Any durga puja celebration would be incomplete without the sound of the dhaak (drums that are slung on the shoulders while playing.). The dhaak is symbolic of any Durga puja celebrations and is a must-have instrument when prayers are offered to the goddess. During the 5 days, if you’re near a puja pandal you can’t miss the distinctive beat of the dhaak. The dhaakis or the drummers are the ones who make these drums come to life bringing out those captivating , mesmerizing beats which we all have come to relate with the Durga Puja. Its a worthwhile picture of the dhaakis who themselves seem to get transformed into a state of trance and start dancing in rhythmic tandem while playing the drums. It wouldn’t be incorrect if someone were to tell you that the dhak is the soul of the Pujas. The way this instrument is played during prayers or aarti, it just makes the atmosphere electric.
Various items are offered to the goddess during the Pujas; the key ones being sweets, fruits and sarees (cotton sarees are the norm – bengal is famous for its cotton sarees – also known as Taant Sarees). One interesting trivia about these offerings is that with these offerings devotees would typically give the names and gotras (ancestral origins I guess) to the priest, who in turn offers prayers for the well-being of everyone in the list! Flowers are an integral part of any festival celebrations in India. Ladies of the society are typically observed to take part in preparations for the Prayers, while the men would typically shoulder responsibilities for activities involving more of physical / coordination work – for e.g. serving community lunches or conducting cultural events.
While prayers are held during the mornings, through the day till the early evenings, the nights are packed with cultural events. There is a great deal of effort put into these cultural events by members of the puja samiti (group of members who collectively perform these pujas). Rehearsals start months in advance and clothes are made to order or hired to ensure events are filled with as much color and vibrance as possible. It is not uncommon for celebrities to be called-upon from Kolkata to perform at pujas held outside of West Bengal. These 5 days of festivities brings together bengalis from all generations and its a common feeling for all bengalis to be able to experience cultural aspects of a rich tradition which is very close to their roots.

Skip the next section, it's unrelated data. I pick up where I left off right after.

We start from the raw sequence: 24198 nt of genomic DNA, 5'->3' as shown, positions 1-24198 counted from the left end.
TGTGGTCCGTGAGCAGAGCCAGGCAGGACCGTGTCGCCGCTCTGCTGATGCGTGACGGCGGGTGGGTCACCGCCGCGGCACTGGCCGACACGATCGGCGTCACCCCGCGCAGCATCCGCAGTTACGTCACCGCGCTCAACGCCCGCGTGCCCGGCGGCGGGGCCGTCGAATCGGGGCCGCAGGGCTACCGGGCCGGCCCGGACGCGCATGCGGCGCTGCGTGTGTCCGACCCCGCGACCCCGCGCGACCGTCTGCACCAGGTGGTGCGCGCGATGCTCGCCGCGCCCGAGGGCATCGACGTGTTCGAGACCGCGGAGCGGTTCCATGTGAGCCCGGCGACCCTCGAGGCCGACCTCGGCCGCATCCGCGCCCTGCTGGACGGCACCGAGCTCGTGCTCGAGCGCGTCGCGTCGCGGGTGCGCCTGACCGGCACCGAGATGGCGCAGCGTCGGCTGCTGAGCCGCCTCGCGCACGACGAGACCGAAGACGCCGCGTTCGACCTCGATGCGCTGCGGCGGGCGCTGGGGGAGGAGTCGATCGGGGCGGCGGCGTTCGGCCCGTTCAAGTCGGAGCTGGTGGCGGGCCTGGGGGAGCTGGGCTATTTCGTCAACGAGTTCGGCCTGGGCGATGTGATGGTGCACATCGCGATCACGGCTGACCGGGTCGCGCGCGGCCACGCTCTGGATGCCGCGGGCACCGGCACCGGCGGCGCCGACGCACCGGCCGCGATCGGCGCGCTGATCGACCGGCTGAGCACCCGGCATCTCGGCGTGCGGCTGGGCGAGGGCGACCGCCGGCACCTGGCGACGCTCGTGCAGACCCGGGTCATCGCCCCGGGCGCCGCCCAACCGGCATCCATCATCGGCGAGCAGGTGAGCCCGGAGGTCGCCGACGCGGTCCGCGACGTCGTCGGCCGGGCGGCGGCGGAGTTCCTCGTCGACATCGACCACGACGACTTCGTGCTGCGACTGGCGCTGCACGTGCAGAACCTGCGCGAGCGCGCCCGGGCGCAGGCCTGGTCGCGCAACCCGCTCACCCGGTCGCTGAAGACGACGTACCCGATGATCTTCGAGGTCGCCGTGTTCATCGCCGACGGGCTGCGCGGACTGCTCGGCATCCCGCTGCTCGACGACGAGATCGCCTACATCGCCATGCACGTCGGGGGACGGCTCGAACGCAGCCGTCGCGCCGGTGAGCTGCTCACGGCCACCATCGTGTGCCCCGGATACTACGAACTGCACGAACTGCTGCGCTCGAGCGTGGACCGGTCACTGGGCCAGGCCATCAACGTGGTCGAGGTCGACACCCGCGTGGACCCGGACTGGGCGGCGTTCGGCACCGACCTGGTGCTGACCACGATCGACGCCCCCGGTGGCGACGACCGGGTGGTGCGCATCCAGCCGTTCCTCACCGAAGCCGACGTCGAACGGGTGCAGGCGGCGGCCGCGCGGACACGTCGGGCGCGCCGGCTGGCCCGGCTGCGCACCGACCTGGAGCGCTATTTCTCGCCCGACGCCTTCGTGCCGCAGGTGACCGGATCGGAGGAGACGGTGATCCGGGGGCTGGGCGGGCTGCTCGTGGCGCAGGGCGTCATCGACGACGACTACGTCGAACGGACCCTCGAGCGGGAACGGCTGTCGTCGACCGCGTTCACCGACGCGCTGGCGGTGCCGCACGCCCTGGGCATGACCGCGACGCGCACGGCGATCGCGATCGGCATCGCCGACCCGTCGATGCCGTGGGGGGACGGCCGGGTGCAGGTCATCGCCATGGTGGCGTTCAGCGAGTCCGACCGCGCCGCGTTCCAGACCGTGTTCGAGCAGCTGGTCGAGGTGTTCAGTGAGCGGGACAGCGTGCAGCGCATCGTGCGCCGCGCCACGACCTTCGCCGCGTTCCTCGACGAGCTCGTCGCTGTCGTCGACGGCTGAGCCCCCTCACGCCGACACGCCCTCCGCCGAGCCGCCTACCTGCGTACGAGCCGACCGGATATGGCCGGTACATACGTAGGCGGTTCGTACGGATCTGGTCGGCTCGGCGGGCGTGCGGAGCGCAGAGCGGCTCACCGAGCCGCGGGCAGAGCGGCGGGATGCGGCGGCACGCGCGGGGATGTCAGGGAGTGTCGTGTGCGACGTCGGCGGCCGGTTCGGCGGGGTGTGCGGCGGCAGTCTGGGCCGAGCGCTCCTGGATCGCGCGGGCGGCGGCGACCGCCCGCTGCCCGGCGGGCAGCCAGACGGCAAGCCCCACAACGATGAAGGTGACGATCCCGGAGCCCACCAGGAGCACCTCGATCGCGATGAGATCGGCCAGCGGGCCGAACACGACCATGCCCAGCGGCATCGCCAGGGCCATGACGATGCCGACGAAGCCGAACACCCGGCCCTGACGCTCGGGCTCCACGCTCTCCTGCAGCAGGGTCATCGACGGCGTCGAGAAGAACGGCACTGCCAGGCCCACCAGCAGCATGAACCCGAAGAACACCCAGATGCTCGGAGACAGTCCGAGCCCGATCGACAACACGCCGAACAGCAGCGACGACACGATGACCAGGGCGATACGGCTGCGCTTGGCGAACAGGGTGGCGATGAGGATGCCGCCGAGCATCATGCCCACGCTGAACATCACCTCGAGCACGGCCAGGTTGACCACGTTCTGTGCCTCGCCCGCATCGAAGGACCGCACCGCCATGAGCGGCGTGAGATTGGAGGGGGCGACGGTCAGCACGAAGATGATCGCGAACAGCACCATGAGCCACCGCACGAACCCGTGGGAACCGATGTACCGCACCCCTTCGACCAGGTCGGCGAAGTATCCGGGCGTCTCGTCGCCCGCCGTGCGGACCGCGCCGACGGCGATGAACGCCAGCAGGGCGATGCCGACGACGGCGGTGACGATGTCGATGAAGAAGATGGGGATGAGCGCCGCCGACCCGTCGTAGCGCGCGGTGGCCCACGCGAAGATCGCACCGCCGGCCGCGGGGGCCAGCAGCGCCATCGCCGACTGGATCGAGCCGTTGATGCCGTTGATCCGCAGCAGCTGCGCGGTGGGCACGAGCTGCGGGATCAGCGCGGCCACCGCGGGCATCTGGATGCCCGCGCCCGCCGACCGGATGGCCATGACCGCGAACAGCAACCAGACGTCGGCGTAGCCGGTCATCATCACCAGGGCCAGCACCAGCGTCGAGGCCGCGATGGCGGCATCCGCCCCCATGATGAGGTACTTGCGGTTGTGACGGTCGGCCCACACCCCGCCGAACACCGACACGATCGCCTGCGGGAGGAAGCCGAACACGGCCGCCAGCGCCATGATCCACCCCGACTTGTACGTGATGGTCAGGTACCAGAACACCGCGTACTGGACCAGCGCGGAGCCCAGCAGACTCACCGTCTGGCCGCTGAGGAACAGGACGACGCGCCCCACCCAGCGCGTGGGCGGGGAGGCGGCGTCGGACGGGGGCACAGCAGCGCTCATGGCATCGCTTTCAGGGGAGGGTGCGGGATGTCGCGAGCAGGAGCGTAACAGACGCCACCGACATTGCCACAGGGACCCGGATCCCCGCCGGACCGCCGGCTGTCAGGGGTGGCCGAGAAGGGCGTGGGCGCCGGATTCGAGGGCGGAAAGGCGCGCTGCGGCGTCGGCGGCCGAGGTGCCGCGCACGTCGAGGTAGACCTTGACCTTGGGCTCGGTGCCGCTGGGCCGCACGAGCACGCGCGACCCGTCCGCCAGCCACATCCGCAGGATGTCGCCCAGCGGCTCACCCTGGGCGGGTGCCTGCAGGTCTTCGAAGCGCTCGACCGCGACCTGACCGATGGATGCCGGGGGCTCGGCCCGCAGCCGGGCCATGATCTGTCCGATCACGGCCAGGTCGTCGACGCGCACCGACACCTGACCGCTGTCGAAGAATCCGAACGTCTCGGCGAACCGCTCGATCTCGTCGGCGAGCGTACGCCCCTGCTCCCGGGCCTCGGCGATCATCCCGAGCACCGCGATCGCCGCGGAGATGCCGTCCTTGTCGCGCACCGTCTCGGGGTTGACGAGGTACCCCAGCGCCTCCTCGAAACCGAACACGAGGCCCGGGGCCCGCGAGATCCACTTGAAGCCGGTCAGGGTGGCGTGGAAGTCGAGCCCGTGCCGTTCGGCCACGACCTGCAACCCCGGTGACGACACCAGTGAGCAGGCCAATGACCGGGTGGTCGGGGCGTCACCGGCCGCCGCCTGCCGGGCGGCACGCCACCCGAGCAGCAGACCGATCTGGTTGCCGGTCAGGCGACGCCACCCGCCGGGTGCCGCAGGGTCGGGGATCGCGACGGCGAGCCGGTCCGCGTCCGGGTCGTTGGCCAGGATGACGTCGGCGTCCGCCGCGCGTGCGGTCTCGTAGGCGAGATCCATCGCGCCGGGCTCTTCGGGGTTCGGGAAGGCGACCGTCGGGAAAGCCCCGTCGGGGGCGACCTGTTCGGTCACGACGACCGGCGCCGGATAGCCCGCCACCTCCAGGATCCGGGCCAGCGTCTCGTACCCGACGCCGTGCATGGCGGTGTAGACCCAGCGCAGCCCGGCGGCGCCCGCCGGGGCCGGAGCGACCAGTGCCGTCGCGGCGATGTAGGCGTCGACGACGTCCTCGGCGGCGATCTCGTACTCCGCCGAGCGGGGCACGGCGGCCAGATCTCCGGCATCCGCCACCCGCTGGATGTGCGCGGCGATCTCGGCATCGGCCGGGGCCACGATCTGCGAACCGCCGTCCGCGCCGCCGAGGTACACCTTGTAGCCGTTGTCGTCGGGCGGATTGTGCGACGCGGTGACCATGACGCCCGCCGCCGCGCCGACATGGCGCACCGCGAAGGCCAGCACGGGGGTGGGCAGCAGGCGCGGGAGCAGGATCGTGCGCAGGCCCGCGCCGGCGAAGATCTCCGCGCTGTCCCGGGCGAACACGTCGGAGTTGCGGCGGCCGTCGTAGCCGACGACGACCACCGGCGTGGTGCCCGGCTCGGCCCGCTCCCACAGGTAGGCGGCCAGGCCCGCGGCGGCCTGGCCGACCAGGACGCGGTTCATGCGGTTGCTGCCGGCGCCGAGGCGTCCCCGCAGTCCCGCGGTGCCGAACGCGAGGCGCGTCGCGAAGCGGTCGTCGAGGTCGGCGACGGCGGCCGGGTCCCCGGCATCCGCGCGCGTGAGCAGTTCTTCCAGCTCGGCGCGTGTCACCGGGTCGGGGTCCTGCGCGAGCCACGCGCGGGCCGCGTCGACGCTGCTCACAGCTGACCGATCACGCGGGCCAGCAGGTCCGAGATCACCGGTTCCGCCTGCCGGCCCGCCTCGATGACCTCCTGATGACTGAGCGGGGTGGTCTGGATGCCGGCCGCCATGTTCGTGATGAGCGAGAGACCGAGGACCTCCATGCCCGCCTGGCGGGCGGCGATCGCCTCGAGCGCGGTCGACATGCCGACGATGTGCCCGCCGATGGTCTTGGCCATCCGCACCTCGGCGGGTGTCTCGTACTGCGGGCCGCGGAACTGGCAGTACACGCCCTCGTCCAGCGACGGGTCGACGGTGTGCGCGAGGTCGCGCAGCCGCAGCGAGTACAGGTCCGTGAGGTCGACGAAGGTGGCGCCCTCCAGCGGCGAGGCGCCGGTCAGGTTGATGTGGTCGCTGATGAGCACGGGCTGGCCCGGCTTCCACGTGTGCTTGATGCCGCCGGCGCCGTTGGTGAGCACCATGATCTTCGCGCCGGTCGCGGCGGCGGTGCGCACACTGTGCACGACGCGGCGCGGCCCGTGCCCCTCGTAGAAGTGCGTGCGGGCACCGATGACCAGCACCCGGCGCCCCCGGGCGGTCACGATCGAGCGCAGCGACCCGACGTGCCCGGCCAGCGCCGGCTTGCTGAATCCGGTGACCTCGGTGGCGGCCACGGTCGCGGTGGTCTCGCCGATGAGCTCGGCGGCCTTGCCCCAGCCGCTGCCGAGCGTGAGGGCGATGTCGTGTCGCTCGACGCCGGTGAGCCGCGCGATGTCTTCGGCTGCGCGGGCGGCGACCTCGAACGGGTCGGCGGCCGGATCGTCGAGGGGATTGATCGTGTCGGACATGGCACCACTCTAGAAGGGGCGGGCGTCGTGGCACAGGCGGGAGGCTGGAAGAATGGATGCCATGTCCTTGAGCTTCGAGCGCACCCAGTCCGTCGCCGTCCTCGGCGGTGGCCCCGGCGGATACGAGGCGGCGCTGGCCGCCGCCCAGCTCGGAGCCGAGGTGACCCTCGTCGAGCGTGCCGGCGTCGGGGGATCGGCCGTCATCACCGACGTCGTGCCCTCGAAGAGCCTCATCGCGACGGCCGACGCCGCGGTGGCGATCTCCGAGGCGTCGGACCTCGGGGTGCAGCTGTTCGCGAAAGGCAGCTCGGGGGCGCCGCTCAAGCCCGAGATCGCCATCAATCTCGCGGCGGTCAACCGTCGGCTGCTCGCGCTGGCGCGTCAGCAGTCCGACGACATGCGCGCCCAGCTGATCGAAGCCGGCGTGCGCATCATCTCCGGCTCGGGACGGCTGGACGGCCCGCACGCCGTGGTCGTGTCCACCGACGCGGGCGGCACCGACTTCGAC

At the end of an exciting and fun filled five days, its time to say good-bye now as the Goddess prepares to return to the heavens. Its a sight worth watching. This day is a buzz of activities by the ladies of the society, who prepare the “baarir mae” (daughter of the house in Bengali) to go back to her husband’s home. The preparations are akin to getting the daughter of the house married. The goddess is offered sweets, paan (beetle leaves) and water besides being applied Sindur (vermilion) on her forehead. Vermilion in India is considered a symbol of a married woman (its sad that many modern women are moving away from this culture today). Although the daughter of the house is leaving to return to her heavenly abode, its time to rejoice the fact that she will return again the coming year. An important aspect to note about the sindur daan ceremony is that, this is performed only by the married ladies of the house and that the ladies when putting sindur on the godesses’ forehead pray to her to keep their suhaag (matrimony) intact. Post the sindur daan ceremony, the ladies get into a jovial mood and apply sindur to one another and offer sweets (referred to as sindur khela). This gesture, apart from being an immense opportunity to bond with each other, is to also rejoice and reaffirm their belief that their family bonds will be strengthened further. While sindur khala is still on, there are more ways then one to celebrate this day as it marks the end of the 5 day spectacle and why not enjoy it to the hilt while it lasts. Ladies in the society join in the fun and start dancing as dhaakis play the dhaak in the background. It’s an atmosphere of joy and celebrations, of unity in diversity, of wishing for well-being of everyone and of hope and belief. As the day nears its end and energy levels wind down, the idols are slowly lifted and taken away in trucks to be submerged in the river. Submerging the goddess in a water-body (River, Lake etc.) marks the end of this festival.